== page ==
What can teachers do to improve students’ comprehension of content-area text?
Page 12: Document Evidence and Consider Perspectives
The next step is to read, to document textual evidence, and to think about the text’s perspectives. The purpose of this step is to allow students to practice reading more carefully as well as to analyze a text’s contents, something that will improve their overall comprehension.
For this step the students will:
- Read the text, multiple times if necessary
- Identify textual evidence that supports or refutes the teacher-generated statements on the Anticipation-Reaction Guide
- Quote or paraphrase the textual evidence, including page numbers, in the column labeled Textual Evidence
Did You Know?
Part of considering multiple perspectives is the ability to consider the source—called source awareness—which is relevant to text comprehension. For example, when studying issues related to clear-cutting a large portion of forest land, students may read two primary source documents—one environmental impact study written by a biologist and one produced by a logging company. They could further their study by reading a U.S. National Park Service memo that cites the need for moderate thinning of the trees in that forest to prevent wildfires.
As with the previous step, students will likely need the teacher to model and guide them in locating and recording relevant textual evidence before they can do so independently. The students may need to read the text once to gain a general understanding of the content and then reread it to examine portions more closely and document the way ideas related to the statements on the guide are presented—a process that leads to close reading. If the students have more than one text passage (e.g., multiple primary sources, more than one perspective), they can repeat this process, including perspectives and page numbers from each source on the guide.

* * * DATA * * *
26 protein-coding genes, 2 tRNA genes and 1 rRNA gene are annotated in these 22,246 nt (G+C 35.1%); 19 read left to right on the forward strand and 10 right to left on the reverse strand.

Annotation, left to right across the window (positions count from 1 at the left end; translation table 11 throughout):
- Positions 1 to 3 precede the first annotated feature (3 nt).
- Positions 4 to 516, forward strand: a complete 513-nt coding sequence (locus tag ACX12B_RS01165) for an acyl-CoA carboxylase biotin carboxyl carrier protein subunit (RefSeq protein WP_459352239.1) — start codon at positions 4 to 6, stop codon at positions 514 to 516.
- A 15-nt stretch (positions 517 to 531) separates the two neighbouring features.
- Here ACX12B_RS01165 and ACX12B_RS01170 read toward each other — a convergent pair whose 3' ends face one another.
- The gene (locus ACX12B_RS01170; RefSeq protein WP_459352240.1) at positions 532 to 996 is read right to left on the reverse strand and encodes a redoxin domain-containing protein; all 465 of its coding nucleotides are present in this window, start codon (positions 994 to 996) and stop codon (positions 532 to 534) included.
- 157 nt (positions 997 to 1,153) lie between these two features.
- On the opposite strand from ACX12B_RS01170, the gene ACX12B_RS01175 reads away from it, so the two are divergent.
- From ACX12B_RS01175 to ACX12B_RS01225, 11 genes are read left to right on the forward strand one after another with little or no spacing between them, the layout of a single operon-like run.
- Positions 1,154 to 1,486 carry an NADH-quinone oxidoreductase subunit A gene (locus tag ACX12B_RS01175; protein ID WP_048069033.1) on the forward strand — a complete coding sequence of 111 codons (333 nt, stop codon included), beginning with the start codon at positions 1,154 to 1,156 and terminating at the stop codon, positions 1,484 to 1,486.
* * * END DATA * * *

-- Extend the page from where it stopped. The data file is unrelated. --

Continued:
The video below depicts students engaged in Step 2 of this strategy. Note that the students in the video talk about paraphrasing information from the text. This can be difficult for some students so teachers may need to explicitly teach paraphrasing skills (time: 4:13).
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The Anticipation-Reaction Guide below depicts the continuation of the science example from the previous page after completing Step 2.
|Statement||Reader’s Perspective Before Reading||Textual Evidence and Source/Page #||Reader’s Perspective After Reading|
|1. It is regrettable that animals lose their homes when we cut down trees to mine natural resources. However, it is more important that we obtain those natural resources to make the things we want and need to live.||√||There were news reports on the great gray owl being endangered by the fire in the Sierra Nevada forest. If we log the trees, it could become extinct.||Trees and plants of the rainforest are home to animals of many different species. To save trees and animals, we can use alternatives to minerals that must be mined so that trees do not have to be cut down to clear the land for mining.|
|Digmon & Churchill, p. 320|
|2. It is better to eat food that is grown close to your town than to buy bananas grown in South America.||√||We can only buy locally grown bananas at the farmer’s market, and they are very expensive. My sister does not think they taste as good, so we end up wasting more money when she throws them away after a couple bites.||Some food travels thousands of miles to reach our grocery stores. It takes a lot of resources to ship food from another country to the United Sates. If more people support local farms, prices may become more reasonable.|
|Digmon & Churchill, p. 327|
|3. Because renewable resources like food, sunlight, and water will replenish themselves, we can use as much as we want.||√||There are more and more wind turbines being used for electricity because we cannot use up all the wind like we can oil or coal. If we had a wind turbine in our backyard, my dad said it would not cost us anything to run the electricity in our house.||Sometimes renewable natural resources cannot replenish themselves as fast as we are using them. For instance, if there is very little rain and too much water is used, some people can be left with no water at all.|
|Digmon & Churchill, pp. 323, 325|
|4. All paper products negatively affect the environment.||√||To make paper, you have to cut down trees. It creates a problem for endangered animals and it also affects our air because we need the trees to produce oxygen.||Making paper from alternative natural resources like bamboo and recycled cotton can save trees. It can also save the animals that make their homes in trees.|
|Digmon & Churchill, pp. 321, 328|
Students should be encouraged to actively think about the important concepts and themes across the entire text and not merely to record isolated facts in the order they are encountered. Notice that the textual evidence recorded on the guide above was not necessarily found in sequential order in the text. In addition, statements 3 and 4 had supporting evidence located in more than one place in the text.